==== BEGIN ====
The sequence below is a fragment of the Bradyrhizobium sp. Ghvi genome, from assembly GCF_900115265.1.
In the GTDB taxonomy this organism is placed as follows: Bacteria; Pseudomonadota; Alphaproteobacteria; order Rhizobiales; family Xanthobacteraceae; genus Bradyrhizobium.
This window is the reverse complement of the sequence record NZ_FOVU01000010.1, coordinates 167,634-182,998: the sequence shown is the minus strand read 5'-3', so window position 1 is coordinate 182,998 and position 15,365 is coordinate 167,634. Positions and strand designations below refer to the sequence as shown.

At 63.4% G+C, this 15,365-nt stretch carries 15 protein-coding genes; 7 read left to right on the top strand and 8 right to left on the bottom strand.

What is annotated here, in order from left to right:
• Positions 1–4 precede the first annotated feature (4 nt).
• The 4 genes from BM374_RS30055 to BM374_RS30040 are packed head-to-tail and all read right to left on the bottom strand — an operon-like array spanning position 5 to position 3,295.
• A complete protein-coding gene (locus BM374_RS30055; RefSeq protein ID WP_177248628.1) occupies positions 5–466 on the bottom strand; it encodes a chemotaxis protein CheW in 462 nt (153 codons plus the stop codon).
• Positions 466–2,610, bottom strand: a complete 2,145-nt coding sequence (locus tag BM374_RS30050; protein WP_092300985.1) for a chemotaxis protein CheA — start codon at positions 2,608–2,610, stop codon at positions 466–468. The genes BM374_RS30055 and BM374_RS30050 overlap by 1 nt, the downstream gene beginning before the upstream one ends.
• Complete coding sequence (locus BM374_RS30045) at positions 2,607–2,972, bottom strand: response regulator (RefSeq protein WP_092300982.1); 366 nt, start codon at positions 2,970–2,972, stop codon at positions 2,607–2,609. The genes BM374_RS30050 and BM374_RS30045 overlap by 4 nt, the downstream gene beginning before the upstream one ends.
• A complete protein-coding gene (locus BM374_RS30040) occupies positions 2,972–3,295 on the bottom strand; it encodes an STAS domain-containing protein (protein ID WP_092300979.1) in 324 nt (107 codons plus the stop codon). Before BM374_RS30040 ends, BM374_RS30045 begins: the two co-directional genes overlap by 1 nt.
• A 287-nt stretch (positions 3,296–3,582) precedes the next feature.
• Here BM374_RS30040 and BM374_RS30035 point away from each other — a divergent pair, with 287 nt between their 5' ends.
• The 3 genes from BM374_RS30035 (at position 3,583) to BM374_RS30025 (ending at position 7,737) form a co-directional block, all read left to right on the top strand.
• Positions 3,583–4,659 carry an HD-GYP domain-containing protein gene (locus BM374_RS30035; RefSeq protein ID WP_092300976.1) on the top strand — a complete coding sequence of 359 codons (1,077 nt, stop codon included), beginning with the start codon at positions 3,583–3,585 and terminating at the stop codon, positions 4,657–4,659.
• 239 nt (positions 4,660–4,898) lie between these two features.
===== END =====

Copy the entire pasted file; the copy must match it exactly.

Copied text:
The sequence below is a fragment of the Bradyrhizobium sp. Ghvi genome, from assembly GCF_900115265.1.
In the GTDB taxonomy this organism is placed as follows: Bacteria; Pseudomonadota; Alphaproteobacteria; order Rhizobiales; family Xanthobacteraceae; genus Bradyrhizobium.
This window is the reverse complement of the sequence record NZ_FOVU01000010.1, coordinates 167,634-182,998: the sequence shown is the minus strand read 5'-3', so window position 1 is coordinate 182,998 and position 15,365 is coordinate 167,634. Positions and strand designations below refer to the sequence as shown.

At 63.4% G+C, this 15,365-nt stretch carries 15 protein-coding genes; 7 read left to right on the top strand and 8 right to left on the bottom strand.

What is annotated here, in order from left to right:
• Positions 1–4 precede the first annotated feature (4 nt).
• The 4 genes from BM374_RS30055 to BM374_RS30040 are packed head-to-tail and all read right to left on the bottom strand — an operon-like array spanning position 5 to position 3,295.
• A complete protein-coding gene (locus BM374_RS30055; RefSeq protein ID WP_177248628.1) occupies positions 5–466 on the bottom strand; it encodes a chemotaxis protein CheW in 462 nt (153 codons plus the stop codon).
• Positions 466–2,610, bottom strand: a complete 2,145-nt coding sequence (locus tag BM374_RS30050; protein WP_092300985.1) for a chemotaxis protein CheA — start codon at positions 2,608–2,610, stop codon at positions 466–468. The genes BM374_RS30055 and BM374_RS30050 overlap by 1 nt, the downstream gene beginning before the upstream one ends.
• Complete coding sequence (locus BM374_RS30045) at positions 2,607–2,972, bottom strand: response regulator (RefSeq protein WP_092300982.1); 366 nt, start codon at positions 2,970–2,972, stop codon at positions 2,607–2,609. The genes BM374_RS30050 and BM374_RS30045 overlap by 4 nt, the downstream gene beginning before the upstream one ends.
• A complete protein-coding gene (locus BM374_RS30040) occupies positions 2,972–3,295 on the bottom strand; it encodes an STAS domain-containing protein (protein ID WP_092300979.1) in 324 nt (107 codons plus the stop codon). Before BM374_RS30040 ends, BM374_RS30045 begins: the two co-directional genes overlap by 1 nt.
• A 287-nt stretch (positions 3,296–3,582) precedes the next feature.
• Here BM374_RS30040 and BM374_RS30035 point away from each other — a divergent pair, with 287 nt between their 5' ends.
• The 3 genes from BM374_RS30035 (at position 3,583) to BM374_RS30025 (ending at position 7,737) form a co-directional block, all read left to right on the top strand.
• Positions 3,583–4,659 carry an HD-GYP domain-containing protein gene (locus BM374_RS30035; RefSeq protein ID WP_092300976.1) on the top strand — a complete coding sequence of 359 codons (1,077 nt, stop codon included), beginning with the start codon at positions 3,583–3,585 and terminating at the stop codon, positions 4,657–4,659.
• 239 nt (positions 4,660–4,898) lie between these two features.